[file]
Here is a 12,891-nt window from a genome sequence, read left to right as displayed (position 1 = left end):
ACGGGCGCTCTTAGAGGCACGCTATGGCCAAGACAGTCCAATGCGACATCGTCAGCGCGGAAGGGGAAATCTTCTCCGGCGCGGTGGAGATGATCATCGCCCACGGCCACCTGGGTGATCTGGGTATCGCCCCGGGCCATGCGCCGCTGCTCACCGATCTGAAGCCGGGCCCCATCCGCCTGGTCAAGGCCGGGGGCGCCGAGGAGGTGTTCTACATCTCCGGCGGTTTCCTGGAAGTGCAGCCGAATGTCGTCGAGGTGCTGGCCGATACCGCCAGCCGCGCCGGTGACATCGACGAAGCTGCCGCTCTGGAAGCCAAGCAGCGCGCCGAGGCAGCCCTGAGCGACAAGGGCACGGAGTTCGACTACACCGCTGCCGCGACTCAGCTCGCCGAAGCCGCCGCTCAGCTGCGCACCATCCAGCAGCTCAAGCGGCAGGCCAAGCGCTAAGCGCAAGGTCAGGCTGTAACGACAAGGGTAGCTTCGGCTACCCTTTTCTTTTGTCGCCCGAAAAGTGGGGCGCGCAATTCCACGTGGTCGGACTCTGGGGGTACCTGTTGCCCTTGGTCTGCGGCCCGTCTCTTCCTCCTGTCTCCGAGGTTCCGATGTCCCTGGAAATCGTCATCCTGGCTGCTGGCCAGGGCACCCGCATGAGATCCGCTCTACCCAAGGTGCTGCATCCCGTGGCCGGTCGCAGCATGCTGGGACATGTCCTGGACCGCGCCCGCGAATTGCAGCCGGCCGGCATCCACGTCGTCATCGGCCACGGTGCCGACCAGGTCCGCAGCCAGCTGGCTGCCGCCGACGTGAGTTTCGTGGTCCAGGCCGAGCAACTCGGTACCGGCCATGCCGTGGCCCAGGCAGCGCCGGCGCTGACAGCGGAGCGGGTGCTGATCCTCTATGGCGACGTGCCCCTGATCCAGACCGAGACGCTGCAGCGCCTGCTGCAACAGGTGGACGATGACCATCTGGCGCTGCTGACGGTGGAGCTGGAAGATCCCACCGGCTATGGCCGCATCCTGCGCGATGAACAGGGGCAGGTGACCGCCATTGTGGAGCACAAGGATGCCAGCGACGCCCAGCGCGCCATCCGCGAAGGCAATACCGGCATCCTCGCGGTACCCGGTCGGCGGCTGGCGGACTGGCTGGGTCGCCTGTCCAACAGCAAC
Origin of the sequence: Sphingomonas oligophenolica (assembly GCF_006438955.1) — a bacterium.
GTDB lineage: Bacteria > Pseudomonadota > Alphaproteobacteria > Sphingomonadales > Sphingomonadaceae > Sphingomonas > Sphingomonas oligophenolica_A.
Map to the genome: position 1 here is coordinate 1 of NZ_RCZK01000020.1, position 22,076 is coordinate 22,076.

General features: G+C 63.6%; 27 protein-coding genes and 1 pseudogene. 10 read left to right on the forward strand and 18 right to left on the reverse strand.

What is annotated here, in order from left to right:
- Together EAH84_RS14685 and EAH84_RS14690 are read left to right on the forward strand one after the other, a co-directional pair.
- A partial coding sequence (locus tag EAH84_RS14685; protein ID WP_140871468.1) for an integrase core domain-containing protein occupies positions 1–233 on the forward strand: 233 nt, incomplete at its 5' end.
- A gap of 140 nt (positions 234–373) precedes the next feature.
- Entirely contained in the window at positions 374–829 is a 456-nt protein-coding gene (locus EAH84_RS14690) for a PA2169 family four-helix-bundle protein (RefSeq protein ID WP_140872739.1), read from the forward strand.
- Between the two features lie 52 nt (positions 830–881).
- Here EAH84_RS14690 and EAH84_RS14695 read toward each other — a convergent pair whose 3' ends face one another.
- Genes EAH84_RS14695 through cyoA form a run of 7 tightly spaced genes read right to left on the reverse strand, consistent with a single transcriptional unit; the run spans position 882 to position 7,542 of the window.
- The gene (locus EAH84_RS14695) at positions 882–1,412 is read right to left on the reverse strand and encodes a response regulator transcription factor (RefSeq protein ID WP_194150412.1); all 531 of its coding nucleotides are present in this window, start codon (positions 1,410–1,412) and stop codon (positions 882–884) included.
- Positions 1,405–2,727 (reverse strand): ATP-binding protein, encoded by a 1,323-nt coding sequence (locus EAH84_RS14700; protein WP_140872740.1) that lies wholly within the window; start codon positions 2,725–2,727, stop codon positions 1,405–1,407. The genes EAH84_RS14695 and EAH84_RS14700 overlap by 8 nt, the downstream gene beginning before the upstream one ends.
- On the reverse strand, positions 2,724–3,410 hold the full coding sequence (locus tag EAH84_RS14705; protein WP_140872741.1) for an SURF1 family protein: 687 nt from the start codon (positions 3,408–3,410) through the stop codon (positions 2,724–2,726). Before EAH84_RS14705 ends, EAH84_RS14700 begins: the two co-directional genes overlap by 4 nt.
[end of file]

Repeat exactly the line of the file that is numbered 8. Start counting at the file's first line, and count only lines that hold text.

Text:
- Together EAH84_RS14685 and EAH84_RS14690 are read left to right on the forward strand one after the other, a co-directional pair.